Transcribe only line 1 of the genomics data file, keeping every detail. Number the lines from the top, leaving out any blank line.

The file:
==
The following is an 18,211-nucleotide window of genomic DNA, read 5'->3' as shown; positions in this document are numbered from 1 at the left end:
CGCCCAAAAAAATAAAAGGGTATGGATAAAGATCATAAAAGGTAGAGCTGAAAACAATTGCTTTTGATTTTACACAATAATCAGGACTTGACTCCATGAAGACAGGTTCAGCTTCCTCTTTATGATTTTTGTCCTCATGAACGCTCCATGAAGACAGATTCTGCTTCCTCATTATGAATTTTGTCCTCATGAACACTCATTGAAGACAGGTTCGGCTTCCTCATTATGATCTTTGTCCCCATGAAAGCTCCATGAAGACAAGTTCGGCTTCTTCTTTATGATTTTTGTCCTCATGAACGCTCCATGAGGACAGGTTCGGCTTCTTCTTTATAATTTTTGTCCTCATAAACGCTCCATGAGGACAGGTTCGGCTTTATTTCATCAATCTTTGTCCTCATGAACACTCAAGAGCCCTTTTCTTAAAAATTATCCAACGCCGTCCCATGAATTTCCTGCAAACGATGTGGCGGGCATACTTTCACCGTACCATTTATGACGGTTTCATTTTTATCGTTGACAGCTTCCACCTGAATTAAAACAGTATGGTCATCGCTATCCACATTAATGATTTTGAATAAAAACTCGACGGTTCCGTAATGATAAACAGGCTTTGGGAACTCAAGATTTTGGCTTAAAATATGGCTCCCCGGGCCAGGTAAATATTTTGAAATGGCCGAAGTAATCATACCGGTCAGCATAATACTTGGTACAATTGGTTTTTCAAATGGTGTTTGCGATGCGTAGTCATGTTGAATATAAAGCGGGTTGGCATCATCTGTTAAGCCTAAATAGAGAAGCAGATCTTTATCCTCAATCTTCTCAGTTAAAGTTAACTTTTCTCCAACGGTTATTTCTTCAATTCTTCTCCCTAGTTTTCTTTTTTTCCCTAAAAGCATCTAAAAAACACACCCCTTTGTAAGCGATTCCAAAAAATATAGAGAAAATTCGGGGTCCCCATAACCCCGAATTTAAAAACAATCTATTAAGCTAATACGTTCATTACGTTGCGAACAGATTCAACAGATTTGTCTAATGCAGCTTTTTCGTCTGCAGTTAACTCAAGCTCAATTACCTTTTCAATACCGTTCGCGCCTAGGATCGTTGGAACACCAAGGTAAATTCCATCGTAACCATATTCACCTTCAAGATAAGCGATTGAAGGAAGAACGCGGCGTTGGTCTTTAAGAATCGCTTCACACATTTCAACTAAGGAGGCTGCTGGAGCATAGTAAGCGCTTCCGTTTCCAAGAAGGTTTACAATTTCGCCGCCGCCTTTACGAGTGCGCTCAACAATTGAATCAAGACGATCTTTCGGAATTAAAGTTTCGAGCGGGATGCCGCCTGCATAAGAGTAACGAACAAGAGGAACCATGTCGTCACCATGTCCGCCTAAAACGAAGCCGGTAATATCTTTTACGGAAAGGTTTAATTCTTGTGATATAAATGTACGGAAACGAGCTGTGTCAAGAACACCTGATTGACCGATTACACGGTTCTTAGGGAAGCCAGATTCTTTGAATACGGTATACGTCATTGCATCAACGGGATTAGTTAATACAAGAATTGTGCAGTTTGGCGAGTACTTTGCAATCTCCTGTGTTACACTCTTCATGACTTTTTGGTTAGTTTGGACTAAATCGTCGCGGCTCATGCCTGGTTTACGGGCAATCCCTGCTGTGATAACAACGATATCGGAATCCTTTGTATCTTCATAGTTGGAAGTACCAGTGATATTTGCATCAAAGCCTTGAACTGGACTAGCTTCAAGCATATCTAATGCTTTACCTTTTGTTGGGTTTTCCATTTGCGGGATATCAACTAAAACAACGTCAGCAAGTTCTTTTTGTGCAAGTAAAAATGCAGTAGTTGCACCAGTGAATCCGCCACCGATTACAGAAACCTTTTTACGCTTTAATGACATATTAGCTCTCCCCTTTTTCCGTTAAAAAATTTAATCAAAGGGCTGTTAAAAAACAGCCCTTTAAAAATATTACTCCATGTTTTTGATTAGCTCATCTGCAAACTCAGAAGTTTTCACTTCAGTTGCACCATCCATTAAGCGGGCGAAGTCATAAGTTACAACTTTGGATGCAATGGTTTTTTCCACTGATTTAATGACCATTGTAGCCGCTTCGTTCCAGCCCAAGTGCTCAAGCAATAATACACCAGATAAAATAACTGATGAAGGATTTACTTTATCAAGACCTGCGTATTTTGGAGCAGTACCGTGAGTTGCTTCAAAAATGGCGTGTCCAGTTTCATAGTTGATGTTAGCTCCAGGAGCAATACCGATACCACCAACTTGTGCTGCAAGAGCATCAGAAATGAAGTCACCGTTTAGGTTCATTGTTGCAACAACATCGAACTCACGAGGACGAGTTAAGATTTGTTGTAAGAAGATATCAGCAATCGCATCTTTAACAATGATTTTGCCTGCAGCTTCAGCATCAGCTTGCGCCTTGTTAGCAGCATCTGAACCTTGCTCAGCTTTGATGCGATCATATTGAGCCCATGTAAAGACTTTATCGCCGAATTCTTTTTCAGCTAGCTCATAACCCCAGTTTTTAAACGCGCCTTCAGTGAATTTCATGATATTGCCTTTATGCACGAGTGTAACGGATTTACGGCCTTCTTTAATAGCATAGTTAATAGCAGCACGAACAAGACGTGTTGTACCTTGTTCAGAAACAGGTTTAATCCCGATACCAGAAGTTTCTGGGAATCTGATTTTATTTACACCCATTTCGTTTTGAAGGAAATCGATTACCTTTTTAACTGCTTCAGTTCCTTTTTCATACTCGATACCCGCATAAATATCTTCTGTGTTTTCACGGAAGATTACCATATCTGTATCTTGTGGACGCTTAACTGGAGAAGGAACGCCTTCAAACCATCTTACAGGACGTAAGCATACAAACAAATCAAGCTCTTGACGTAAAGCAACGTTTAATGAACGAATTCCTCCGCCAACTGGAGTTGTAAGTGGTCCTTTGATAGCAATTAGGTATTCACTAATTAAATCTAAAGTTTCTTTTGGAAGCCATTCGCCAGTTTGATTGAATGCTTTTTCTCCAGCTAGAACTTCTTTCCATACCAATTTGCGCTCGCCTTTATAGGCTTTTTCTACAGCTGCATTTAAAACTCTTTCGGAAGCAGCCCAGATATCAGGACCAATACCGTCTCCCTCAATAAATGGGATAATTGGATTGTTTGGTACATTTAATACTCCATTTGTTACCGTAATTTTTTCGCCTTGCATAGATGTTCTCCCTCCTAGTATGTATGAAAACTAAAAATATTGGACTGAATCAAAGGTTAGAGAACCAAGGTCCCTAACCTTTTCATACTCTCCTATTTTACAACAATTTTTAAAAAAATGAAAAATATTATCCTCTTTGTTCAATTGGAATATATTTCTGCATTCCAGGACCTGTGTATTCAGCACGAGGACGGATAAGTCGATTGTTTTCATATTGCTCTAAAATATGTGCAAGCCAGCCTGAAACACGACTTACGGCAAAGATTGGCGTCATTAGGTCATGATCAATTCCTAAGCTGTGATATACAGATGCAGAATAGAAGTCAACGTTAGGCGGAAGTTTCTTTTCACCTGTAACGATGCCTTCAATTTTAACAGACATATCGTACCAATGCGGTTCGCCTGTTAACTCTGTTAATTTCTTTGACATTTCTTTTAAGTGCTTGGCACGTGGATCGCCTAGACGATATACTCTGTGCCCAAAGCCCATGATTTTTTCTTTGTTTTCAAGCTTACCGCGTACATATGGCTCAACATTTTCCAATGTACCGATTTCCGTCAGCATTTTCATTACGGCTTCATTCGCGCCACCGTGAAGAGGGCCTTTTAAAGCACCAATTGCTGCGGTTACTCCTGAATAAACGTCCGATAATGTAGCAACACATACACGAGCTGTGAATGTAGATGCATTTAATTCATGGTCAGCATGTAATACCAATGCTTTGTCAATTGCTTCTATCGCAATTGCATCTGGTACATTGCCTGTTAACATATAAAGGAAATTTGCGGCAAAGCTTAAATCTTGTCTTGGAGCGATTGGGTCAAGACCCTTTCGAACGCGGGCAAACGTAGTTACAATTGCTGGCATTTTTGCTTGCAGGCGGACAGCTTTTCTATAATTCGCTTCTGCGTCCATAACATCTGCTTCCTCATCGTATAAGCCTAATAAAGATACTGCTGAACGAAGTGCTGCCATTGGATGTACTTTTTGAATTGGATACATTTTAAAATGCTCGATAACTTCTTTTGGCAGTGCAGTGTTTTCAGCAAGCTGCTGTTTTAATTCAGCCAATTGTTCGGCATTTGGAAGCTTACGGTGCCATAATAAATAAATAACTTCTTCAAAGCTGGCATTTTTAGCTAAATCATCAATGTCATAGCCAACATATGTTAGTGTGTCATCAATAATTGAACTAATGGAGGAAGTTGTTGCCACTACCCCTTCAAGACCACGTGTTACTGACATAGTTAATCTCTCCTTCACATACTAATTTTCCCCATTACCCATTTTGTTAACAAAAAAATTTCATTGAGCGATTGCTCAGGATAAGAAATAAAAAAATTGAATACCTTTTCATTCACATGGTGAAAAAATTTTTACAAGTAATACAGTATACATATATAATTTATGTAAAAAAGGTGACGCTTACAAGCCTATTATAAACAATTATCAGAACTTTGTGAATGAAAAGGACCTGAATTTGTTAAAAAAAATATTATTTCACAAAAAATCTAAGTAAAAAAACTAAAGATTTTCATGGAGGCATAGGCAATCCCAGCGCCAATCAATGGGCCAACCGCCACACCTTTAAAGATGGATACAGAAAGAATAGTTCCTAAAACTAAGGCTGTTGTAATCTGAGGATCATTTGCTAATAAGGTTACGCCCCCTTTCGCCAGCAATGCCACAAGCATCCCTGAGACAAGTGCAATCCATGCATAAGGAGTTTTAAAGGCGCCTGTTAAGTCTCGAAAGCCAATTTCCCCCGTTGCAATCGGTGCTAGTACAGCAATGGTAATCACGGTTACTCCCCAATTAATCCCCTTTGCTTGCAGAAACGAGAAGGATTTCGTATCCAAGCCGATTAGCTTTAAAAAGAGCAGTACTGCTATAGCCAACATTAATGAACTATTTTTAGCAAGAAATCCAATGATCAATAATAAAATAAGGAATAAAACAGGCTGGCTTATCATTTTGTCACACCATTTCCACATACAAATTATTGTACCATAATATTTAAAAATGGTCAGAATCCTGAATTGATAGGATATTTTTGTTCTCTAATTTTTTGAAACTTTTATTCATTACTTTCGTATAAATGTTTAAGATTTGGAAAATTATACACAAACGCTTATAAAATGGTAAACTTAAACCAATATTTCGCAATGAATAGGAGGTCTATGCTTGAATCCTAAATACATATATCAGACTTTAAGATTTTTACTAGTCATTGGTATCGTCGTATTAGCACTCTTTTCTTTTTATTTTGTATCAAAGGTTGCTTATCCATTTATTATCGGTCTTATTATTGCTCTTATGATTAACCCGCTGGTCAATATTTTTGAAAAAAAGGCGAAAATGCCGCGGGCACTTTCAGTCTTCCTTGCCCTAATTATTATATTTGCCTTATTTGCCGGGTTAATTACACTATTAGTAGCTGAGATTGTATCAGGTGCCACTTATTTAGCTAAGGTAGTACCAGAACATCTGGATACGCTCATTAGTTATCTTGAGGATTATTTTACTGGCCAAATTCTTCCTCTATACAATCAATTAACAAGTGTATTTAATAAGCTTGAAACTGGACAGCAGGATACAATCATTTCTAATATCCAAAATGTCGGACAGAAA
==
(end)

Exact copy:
The following is an 18,211-nucleotide window of genomic DNA, read 5'->3' as shown; positions in this document are numbered from 1 at the left end: